Summer heat waves can be a real struggle without the refreshingly cool blast of air conditioning—major respect for humankind before the invention of central air! But if you’re overheating in your home, never fear! You can just move into a hive—they come with some of the best air conditioning around, powered by bees!
Here’s the deal, bees are actually *experts* at keeping cool. They have no A/C, no refreshing mint lemonades, no in-ground pools. They don’t even sweat. So how do they do it? They utilize a pretty incredible force—hive power. Check out these 3 amazing techniques bees use to keep their hive chill during a heat wave…
Two words: BEE FANS.
Bees have incredible wings that can beat at a rate of over 12,000 beats per minute. Suffice to say, when hundreds of worker bees start beating their wings altogether, they create a pretty significant breeze. When the hive gets hot and muggy, worker bees start rapidly beating their wings to take on the task of improving airflow—encouraging fresh, cool air to come in while expelling hot, humid air. Think of it as blasting hundreds of small, high powered fans at strategic locations throughout your home. Sure, it’d be a little noisy, but you’d definitely feel a lot cooler.
Buzzing water fountains.
The ultimate team players, some bees have the task of water collection. That means they leave the hive in search of water, drink up to their max, and return to hydrate thirsty bees. But they don’t just hydrate fellow bees—they hydrate the hive itself! These bees actually go around spitting water at the hot hive walls. While this may seem wasteful to an outsider, it’s actually an ingenious cooling mechanism known as evaporative cooling. The water absorbs some of the heat from the hive structure and, when it evaporates, it whisks the heat away as well. Luckily, bees don’t have any water-sensitive electronics to worry about in their honeycomb.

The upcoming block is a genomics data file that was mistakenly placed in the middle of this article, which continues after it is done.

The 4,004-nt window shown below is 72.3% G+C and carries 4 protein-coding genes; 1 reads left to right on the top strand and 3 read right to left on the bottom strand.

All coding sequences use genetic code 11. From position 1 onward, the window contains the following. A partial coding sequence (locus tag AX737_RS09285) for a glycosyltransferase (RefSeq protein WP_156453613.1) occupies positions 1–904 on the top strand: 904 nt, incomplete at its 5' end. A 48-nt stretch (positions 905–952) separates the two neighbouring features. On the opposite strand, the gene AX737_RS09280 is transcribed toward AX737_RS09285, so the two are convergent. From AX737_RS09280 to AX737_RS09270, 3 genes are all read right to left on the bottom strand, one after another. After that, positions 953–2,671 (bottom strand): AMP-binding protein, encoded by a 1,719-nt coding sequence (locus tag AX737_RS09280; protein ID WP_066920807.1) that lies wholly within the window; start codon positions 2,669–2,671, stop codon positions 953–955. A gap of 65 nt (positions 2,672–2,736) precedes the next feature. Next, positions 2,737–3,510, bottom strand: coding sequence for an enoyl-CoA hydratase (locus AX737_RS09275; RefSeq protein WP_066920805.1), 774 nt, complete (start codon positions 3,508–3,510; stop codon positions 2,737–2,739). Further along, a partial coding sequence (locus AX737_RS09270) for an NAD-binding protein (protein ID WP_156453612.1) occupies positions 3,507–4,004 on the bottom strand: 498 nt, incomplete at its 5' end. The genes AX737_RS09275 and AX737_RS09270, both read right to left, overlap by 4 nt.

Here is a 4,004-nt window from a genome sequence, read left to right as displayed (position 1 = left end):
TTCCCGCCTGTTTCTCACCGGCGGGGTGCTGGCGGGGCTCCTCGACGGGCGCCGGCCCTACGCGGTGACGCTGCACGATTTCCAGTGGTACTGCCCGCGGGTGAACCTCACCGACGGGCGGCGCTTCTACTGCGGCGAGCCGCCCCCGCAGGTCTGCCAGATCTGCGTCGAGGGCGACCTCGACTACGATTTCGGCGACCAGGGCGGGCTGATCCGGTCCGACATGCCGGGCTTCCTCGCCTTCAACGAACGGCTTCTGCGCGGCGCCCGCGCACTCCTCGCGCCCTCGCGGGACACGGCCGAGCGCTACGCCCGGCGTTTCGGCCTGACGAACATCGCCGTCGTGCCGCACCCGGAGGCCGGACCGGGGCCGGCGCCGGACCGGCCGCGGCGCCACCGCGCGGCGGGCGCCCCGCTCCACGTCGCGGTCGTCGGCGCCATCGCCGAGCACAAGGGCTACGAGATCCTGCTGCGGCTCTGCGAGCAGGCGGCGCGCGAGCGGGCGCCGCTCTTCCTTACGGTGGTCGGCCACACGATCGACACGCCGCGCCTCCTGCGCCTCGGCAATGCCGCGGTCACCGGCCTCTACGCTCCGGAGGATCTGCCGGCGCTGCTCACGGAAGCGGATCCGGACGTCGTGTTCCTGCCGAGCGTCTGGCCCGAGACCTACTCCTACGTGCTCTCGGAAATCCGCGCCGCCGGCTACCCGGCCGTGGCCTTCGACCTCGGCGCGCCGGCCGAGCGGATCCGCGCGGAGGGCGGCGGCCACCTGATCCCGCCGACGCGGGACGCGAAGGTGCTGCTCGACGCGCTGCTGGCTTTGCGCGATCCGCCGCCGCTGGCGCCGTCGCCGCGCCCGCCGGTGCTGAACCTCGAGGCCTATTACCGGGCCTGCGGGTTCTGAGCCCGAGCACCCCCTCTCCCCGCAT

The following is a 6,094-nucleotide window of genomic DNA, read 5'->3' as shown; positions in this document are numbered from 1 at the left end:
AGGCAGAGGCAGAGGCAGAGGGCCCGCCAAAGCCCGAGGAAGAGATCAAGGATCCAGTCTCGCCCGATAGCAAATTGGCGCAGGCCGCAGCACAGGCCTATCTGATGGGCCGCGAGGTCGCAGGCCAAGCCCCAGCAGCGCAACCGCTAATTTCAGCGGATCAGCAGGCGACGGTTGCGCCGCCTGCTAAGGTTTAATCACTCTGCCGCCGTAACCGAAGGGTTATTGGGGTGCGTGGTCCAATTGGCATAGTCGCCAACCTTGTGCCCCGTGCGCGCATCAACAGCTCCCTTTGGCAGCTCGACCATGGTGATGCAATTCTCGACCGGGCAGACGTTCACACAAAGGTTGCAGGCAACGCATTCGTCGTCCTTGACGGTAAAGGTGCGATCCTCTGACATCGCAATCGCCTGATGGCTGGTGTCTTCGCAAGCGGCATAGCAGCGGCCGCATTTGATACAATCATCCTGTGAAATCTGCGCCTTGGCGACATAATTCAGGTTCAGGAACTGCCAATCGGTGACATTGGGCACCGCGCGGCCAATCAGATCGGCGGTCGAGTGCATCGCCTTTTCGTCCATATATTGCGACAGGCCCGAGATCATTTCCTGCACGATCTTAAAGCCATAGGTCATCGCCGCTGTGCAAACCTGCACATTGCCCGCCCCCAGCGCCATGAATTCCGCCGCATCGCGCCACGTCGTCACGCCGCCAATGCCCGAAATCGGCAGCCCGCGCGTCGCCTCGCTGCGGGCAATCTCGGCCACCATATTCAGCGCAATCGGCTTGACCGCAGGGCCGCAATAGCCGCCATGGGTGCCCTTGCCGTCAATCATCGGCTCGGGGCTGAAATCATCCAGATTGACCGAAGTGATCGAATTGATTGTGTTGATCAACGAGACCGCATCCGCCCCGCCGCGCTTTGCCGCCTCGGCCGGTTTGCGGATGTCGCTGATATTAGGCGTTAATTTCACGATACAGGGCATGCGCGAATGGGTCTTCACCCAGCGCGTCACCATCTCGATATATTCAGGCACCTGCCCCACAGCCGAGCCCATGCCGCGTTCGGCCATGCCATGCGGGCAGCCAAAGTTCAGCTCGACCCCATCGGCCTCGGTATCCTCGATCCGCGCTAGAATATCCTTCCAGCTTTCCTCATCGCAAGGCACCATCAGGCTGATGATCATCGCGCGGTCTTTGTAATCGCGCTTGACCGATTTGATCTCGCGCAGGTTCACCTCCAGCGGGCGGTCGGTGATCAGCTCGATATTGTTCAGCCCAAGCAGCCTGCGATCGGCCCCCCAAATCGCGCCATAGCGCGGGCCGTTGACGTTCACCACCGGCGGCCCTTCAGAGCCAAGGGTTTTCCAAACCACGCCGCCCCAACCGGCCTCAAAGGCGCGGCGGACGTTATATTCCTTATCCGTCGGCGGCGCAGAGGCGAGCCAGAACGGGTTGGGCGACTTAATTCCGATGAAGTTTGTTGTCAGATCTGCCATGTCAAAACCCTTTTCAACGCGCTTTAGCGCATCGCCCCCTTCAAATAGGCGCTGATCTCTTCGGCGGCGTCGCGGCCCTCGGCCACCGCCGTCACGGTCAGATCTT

Hardcore manual heat circulation.
Delicate young bees developing in the wax cells must be carefully maintained at a temperature between 89.6 and 95 degrees F (32-35º C), unlike full grown bees who can tolerate temps as high as 122 degrees F (50º C). In order to keep their most precious cargo safe and healthy, worker bees will actually press their bodies up against the hot cell walls in order to absorb some of the excess heat. Then, they will buzz off to a cooler part of the hive to release and disperse the heat throughout other areas.
In fact, bees are incredibly efficient at cooling their hives in this way. According to a Tufts University study in which researchers gently heated hives with theater lights for a short period of time, bees were able to bring the hive temperatures back down to safe levels within 10 minutes! And it was pure bee circulation power, because the empty control hives remained overheated long afterwards. By doing this over and over again, bees are able to keep their babies safe through the worst bouts of summer heat.
Okay, so maybe you’re not into flapping your arms and spitting water at the walls of your bedroom, but we can learn a lot from bees about how to keep cool and chill out. Go swimming, use plenty of fans, and keep an ice pack nearby to absorb some excess heat. And maybe, someday, you’ll be just as cool as a bee.